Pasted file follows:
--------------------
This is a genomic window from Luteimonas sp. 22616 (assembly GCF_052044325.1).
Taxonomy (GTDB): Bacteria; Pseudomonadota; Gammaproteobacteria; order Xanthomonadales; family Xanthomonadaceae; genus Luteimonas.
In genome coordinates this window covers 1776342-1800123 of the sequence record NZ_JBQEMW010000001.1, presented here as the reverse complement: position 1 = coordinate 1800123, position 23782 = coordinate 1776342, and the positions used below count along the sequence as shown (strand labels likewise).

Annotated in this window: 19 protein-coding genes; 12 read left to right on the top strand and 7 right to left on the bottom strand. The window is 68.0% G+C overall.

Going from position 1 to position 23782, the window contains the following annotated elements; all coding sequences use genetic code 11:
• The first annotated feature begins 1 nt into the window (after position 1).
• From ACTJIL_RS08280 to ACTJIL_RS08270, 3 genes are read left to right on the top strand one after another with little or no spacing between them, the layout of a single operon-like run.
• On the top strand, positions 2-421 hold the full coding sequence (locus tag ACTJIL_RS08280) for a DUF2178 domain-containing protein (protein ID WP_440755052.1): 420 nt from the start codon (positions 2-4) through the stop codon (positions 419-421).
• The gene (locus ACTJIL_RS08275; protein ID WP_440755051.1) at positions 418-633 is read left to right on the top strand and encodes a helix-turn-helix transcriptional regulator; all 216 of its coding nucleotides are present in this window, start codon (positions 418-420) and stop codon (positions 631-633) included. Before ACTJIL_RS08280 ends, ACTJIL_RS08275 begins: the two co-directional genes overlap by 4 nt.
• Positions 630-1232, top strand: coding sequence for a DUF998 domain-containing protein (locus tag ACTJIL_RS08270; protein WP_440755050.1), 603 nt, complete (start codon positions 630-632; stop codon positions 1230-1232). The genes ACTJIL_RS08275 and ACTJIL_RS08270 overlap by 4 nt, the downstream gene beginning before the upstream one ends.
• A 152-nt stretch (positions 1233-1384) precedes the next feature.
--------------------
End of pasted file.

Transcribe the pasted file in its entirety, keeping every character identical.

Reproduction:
This is a genomic window from Luteimonas sp. 22616 (assembly GCF_052044325.1).
Taxonomy (GTDB): Bacteria; Pseudomonadota; Gammaproteobacteria; order Xanthomonadales; family Xanthomonadaceae; genus Luteimonas.
In genome coordinates this window covers 1776342-1800123 of the sequence record NZ_JBQEMW010000001.1, presented here as the reverse complement: position 1 = coordinate 1800123, position 23782 = coordinate 1776342, and the positions used below count along the sequence as shown (strand labels likewise).

Annotated in this window: 19 protein-coding genes; 12 read left to right on the top strand and 7 right to left on the bottom strand. The window is 68.0% G+C overall.

Going from position 1 to position 23782, the window contains the following annotated elements; all coding sequences use genetic code 11:
• The first annotated feature begins 1 nt into the window (after position 1).
• From ACTJIL_RS08280 to ACTJIL_RS08270, 3 genes are read left to right on the top strand one after another with little or no spacing between them, the layout of a single operon-like run.
• On the top strand, positions 2-421 hold the full coding sequence (locus tag ACTJIL_RS08280) for a DUF2178 domain-containing protein (protein ID WP_440755052.1): 420 nt from the start codon (positions 2-4) through the stop codon (positions 419-421).
• The gene (locus ACTJIL_RS08275; protein ID WP_440755051.1) at positions 418-633 is read left to right on the top strand and encodes a helix-turn-helix transcriptional regulator; all 216 of its coding nucleotides are present in this window, start codon (positions 418-420) and stop codon (positions 631-633) included. Before ACTJIL_RS08280 ends, ACTJIL_RS08275 begins: the two co-directional genes overlap by 4 nt.
• Positions 630-1232, top strand: coding sequence for a DUF998 domain-containing protein (locus tag ACTJIL_RS08270; protein WP_440755050.1), 603 nt, complete (start codon positions 630-632; stop codon positions 1230-1232). The genes ACTJIL_RS08275 and ACTJIL_RS08270 overlap by 4 nt, the downstream gene beginning before the upstream one ends.
• A 152-nt stretch (positions 1233-1384) precedes the next feature.